Source: Flickr/Nicki and Karen

This adds to Trump’s liquidity problem, but the state has no qualms about seizing those properties in place of his payment.

The Ruling Means No Seizure of Assets

NY Attorney General Letitia James threatened Trump that if he couldn’t pay the bond and the interest by the time the limit ran out, she would seize his real estate assets to pay for it.

Source: Flickr/ WEBN-TV

This ruling and the extended ten-day window offer Trump a much-needed lifeline. He may actually be able to make the full payment on his bond, provided he can get a surety company to work with him.

Other Limitations Reversed As Well

In the initial ruling, Trump and his compatriots who were found guilty of the fraud were banned from holding a director position in any company or getting a loan in New York State.

Source: Flickr/cdogstar

The Appellate Court reversed these bans. However, as part of the ruling, the court-appointed monitor will continue to oversee the company’s finances for another three years.

This Is A Temporary Reprieve

While it might sound like the fine has been significantly reduced, that’s not actually the case. According to AG James, the fine and all fees and interest associated with it remain.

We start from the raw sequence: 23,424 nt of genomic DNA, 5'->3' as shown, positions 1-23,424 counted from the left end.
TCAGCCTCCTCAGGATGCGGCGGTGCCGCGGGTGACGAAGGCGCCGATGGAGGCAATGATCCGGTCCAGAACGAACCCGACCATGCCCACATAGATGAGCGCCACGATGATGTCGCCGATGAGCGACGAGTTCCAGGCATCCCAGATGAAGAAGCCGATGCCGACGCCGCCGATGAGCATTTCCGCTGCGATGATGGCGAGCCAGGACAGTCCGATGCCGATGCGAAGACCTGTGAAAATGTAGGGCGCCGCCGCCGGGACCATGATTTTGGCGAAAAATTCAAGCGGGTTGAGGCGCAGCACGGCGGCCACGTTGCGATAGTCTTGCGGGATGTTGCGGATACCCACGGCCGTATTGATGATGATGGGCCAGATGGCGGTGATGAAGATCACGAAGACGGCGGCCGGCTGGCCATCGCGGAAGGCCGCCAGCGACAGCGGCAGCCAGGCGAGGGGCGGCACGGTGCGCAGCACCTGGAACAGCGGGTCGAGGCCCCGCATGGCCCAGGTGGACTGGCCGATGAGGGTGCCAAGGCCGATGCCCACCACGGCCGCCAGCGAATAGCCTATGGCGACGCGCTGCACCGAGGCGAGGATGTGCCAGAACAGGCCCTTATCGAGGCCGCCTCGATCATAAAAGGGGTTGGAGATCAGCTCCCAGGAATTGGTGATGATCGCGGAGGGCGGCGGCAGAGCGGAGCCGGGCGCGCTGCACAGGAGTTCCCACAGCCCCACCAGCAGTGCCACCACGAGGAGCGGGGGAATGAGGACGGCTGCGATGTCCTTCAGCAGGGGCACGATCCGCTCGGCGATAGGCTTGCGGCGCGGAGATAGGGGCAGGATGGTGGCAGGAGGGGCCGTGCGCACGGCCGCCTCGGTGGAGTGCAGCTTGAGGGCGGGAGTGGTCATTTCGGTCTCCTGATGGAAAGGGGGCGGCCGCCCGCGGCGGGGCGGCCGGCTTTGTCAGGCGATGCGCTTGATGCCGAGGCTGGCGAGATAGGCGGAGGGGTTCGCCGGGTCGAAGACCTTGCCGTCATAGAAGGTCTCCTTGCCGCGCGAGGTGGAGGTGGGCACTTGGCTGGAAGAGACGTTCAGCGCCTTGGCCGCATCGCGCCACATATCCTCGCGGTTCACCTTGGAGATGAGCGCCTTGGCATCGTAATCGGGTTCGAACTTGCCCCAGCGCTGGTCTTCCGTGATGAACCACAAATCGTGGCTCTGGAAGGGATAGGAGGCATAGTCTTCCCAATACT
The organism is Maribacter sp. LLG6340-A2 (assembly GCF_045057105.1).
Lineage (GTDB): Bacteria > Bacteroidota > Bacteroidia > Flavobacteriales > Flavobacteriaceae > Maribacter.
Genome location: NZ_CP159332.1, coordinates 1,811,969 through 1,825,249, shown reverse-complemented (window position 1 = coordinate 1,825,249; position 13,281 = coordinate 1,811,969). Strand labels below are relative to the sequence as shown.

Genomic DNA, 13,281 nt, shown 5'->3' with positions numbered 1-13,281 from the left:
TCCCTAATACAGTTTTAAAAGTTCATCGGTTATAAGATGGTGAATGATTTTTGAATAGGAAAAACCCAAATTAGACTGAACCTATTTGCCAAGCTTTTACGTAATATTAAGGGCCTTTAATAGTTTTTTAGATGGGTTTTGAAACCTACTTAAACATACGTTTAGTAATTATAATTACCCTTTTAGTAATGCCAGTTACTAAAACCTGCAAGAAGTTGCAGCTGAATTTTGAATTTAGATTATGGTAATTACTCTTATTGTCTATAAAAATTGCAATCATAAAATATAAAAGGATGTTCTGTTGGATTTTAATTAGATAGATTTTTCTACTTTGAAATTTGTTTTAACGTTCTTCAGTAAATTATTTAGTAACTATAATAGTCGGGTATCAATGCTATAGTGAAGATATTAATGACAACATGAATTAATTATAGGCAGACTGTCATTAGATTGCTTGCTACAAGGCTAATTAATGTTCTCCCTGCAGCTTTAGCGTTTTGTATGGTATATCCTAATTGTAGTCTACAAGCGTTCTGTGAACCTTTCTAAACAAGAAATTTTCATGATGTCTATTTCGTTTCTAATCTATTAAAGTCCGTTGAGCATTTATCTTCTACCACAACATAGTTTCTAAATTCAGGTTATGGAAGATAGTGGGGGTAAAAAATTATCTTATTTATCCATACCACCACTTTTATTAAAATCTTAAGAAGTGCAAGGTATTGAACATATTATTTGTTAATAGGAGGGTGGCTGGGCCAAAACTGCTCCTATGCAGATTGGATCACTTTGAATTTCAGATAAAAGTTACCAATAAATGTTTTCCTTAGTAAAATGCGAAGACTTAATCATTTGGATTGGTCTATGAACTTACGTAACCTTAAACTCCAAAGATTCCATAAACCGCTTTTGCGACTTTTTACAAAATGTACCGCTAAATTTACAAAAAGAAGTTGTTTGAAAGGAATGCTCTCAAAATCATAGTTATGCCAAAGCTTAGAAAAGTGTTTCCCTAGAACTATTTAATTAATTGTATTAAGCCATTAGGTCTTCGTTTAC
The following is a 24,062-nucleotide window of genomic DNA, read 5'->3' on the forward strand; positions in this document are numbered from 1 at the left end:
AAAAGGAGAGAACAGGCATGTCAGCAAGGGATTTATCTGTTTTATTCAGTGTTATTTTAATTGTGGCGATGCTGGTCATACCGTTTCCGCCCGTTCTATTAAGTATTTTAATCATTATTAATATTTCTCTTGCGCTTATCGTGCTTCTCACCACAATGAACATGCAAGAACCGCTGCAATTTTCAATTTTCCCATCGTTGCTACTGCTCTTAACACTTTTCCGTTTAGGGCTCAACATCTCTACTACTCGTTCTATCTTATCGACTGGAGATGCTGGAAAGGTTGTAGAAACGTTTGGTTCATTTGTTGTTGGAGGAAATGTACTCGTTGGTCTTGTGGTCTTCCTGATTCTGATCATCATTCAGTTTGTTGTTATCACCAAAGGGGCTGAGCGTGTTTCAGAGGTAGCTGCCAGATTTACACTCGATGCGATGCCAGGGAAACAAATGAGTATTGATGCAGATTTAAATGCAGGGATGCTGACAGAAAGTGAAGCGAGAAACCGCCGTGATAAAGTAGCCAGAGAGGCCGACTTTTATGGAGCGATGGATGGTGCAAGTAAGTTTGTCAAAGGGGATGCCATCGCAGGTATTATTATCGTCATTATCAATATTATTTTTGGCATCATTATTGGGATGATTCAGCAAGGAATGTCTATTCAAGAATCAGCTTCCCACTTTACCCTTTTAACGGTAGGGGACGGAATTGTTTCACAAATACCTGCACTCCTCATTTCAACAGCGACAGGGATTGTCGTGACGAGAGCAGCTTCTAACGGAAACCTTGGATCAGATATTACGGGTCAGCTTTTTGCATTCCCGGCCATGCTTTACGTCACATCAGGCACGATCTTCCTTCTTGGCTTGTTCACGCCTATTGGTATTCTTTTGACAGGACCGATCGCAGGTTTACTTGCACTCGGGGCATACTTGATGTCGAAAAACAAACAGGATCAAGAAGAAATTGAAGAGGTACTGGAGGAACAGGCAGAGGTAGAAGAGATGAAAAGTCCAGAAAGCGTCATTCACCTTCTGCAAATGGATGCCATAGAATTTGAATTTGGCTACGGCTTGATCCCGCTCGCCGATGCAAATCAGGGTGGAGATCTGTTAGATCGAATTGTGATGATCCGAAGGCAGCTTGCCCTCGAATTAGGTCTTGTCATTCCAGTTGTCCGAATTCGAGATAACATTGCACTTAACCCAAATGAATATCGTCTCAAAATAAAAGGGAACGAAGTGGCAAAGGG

Source: Flickr/Myfuture

The Appellate Court offered this as a measure to satisfy both Trump and the State of New York while they deliberate their final decision on the case. If they do not reverse the judgment, Trump is liable for the entire fine.

Hoping To Get to Elections Before The Cases Come Up

Trump hopes elections will happen before his cases come to a resolution. He will likely leverage his position as president (if he wins) to pardon himself – an apparent conflict of interest.

Source: Flickr/Phil Roeder

Until then, Trump and his lawyers will take whatever reprieve they can get. Even if Steele thinks the decision is terrible, it’s already been made. It might buy him just enough time to get to the election, which is still wide open.